The “story” of West Side Story is a timeless one. In fact, the story is so timeless that Shakespeare told it a good few centuries before Arthur Laurents (book), Leonard Bernstein (music), and Stephen Sondheim (music) did when the show premiered in 1957.
For those who don’t know, West Side Story was based on the Bard’s equally timeless Romeo and Juliet, which, incidentally, is one of the Shakespeare plays that it’s become trendiest to hate, mostly because of the apparent boneheadedness of the teenage leads. West Side Story is also playing at the Lauderhill Performing Arts Center (hosting their first Broadway At The LPAC production) until this December 1st, and I was lucky enough to catch it on its opening night!
West Side Story also reminds me a little of South Pacific in that it’s one of those shows that’s become such an integral part of our theatrical canon that we can often forget how revolutionary it was when it first came out. Now that musicals routinely explore everything from teenage suicide to the AIDS epidemic, it can be hard to remember that topics as dark and political as West Side Story explores were once revolutionary.
Today, parts of West Side Story, set in the 1950s, come off as positively quaint, particularly the censoring of curse words to phonetically similar bastardizations. One might also reflect on how many of the characters’ misunderstandings could have been avoided if only they’d had access to cell phones. Yet the core of the story, which pits love against the formidable forces of racism and gang warfare, is still all too relevant in an era that may be even more saturated with violence than was the era in which it came out.
Perhaps West Side Story’s biggest flaw is the same flaw that afflicts its centuries prior predecessor: the fact that it represents the whirlwind star-crossed courtship between Maria, a young recent Spanish immigrant whose brother Bernardo is a ringleader of a gang called the “Sharks,” and Tony, who is a Caucasian member of their rival group the “Jets,” as “true love.” It certainly stretches believability that any two people could go from “strangers” to “willing to run away with each other” within only a day, and that this affection persists even after Bernardo’s demise at Tony’s hands.
Yet once you accept that the two characters are genuinely in love, the rest of the story makes perfect emotional sense. After all, who, when properly infatuated, isn’t as earnestly eager to murmur the name of their beloved as Tony is when he sings “Maria”? Who wouldn’t, under the influence of enough raw passion, forgive their loved one even unfathomable crimes?
Besides a few questionable wig choices for the Jets’ girlfriends, the set and costume design of Lauderhill’s production was pretty on-point. One highlight was the balcony scene, in which the stage was memorably lit by a backdrop of stars, and Ron Hutchins’ choreography also shined throughout the production.
I also found few flaws with the performances. Alexa Lopez, an American Heritage high school senior making her professional debut, brought a nice balance of innocence and sensuality to the part of Maria. Her singing voice, an absolutely stunning soprano, also had me trying not to count down the minutes until her next song. It’s not hard to see how she ended up in callbacks for the part on Broadway (as per the show’s press release), and I’m certain her theatrical future will be an exceedingly bright one.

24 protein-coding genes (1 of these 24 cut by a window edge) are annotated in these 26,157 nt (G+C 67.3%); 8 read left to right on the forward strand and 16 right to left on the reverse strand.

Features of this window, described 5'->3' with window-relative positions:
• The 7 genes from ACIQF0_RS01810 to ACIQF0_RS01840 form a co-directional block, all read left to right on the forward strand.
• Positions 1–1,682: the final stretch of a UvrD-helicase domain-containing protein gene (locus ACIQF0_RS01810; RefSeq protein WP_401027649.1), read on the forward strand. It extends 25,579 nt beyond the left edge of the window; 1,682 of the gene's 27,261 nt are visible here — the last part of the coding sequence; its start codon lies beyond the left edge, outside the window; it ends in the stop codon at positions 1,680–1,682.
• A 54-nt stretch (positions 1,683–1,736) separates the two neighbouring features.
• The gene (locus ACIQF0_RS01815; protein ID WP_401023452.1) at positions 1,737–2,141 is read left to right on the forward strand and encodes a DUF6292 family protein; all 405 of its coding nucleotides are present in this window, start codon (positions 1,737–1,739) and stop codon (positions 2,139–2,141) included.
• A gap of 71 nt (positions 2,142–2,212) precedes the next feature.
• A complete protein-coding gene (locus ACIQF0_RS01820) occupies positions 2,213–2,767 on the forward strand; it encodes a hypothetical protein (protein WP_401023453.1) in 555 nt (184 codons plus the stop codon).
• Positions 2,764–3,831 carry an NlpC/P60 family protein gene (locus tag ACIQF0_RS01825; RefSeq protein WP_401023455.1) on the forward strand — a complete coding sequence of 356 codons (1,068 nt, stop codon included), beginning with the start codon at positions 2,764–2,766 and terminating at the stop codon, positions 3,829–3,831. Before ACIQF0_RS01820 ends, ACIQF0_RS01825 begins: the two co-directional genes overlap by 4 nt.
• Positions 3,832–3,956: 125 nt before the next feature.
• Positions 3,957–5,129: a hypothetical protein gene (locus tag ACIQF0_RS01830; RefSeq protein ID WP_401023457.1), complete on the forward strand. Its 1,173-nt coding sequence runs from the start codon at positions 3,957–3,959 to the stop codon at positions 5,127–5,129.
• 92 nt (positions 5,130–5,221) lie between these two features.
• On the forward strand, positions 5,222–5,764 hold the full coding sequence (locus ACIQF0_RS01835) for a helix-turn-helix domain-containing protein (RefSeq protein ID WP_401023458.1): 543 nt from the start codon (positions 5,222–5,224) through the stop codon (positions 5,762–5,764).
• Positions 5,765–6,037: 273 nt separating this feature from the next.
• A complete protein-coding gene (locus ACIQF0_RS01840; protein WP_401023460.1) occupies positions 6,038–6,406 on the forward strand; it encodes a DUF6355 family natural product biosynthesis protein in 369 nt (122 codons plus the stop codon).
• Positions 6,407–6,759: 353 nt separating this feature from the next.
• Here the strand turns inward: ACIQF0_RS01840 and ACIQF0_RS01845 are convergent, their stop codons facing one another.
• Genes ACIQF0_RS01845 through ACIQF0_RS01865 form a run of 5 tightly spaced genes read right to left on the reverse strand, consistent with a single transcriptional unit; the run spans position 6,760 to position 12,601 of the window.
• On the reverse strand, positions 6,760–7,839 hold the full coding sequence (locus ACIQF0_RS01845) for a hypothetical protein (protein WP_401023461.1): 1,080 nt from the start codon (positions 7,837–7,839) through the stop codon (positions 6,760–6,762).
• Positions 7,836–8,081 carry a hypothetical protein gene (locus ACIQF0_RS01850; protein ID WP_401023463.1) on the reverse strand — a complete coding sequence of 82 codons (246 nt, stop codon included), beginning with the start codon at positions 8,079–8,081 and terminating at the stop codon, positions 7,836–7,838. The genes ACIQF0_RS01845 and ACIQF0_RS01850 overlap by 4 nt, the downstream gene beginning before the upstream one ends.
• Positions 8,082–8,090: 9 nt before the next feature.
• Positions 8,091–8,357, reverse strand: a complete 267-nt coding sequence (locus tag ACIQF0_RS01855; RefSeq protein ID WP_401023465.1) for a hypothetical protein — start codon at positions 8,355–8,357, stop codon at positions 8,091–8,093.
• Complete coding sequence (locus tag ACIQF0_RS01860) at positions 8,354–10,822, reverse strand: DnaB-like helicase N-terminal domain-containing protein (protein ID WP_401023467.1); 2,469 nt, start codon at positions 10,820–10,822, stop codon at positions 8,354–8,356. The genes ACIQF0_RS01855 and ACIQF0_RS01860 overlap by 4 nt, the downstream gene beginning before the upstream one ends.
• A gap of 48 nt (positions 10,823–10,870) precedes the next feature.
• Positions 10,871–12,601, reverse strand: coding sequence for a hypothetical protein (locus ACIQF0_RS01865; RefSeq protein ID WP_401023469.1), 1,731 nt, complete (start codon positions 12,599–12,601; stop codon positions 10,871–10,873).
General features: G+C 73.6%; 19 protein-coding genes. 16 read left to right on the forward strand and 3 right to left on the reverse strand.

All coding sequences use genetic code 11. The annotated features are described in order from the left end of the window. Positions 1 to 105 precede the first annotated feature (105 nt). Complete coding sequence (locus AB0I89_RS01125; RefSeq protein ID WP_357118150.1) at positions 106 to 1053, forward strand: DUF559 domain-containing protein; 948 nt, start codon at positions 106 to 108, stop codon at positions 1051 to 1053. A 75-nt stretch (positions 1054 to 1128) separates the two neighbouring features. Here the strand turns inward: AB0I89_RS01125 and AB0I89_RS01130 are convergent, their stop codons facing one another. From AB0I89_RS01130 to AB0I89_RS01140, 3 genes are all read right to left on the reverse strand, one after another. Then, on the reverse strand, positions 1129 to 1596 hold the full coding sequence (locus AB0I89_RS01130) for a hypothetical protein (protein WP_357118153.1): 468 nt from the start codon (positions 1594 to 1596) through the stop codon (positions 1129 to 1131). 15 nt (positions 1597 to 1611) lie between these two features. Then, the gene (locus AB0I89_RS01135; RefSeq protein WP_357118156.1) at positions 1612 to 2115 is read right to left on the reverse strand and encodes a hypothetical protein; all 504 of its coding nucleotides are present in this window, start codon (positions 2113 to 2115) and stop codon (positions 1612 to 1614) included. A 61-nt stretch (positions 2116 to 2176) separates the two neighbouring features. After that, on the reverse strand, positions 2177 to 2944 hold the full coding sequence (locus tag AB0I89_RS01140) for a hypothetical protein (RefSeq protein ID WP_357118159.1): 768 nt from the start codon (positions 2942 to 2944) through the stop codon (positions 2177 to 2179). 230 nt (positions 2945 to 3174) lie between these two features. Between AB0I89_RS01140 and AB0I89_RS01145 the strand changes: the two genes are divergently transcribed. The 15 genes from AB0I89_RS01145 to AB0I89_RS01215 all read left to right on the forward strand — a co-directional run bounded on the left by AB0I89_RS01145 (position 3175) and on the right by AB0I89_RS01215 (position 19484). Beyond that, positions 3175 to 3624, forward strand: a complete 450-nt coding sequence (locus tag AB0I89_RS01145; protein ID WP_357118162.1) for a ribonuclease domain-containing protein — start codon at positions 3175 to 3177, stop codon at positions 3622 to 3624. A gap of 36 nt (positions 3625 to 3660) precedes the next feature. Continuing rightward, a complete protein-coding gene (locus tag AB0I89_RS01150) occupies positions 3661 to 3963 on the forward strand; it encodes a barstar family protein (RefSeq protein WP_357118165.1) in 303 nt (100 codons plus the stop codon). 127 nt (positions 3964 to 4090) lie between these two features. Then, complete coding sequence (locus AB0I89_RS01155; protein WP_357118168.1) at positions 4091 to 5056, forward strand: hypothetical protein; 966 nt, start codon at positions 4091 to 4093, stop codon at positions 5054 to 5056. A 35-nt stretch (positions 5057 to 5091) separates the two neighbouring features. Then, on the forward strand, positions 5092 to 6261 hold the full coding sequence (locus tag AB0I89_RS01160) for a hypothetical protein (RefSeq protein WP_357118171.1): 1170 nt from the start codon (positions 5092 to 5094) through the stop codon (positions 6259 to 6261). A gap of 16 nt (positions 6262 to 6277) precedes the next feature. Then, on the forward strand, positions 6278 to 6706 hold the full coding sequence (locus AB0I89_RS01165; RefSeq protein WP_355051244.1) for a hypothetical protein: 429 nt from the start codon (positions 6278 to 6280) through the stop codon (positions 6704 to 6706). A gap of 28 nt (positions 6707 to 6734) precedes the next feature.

Jacob Tarconish was also quite good as her counterpart Tony, if maybe not quite so awe-inspiring — I could occasionally hear him struggling vocally over some particularly difficult notes— and the leads’ chemistry was especially apparent in moments like their playful dress shop “wedding” scene. Peter Librach made a big impression with relatively little stage time as Doc, especially during the scene late in Act Two when he is tasked with delivering some unpleasant news to Tony.
This could be nothing more than me being bored by the mechanics of a story that I already knew the plot and beats of, having seen the play before, seen the movie at least once, and heard most of the music more times than I can count, but I do think the hour-and-a-half Act One eventually got a little tedious; without the incredible, soaring songs, many of which are now bona-fide classics, I don’t think the dialogue alone would have made this show one for the ages.
Act Two, though, was a lot more engaging and contained most of the show’s highlights: The Jets hilariously hamming it up in “Gee Officer Krupke,” Bernardo’s girlfriend Anita’s heartfelt “A Boy Like That,” the earnest sentiment of “Somewhere,” and the lyrical dance that accompanied it. The production was more of a well-done rendition then a particularly new or striking interpretation, but I doubt any fan of the play would be disappointed by the talent and dedication on display.
West Side Story has a happy ending only in comparison to the ending of the play it’s based on, and I won’t spoil it for the uninitiated besides to say that the final image was a striking one. While I doubt the tentative peace shared by the dueling factions will last, the play’s concluding monologue will certainly be haunting my thoughts for a while.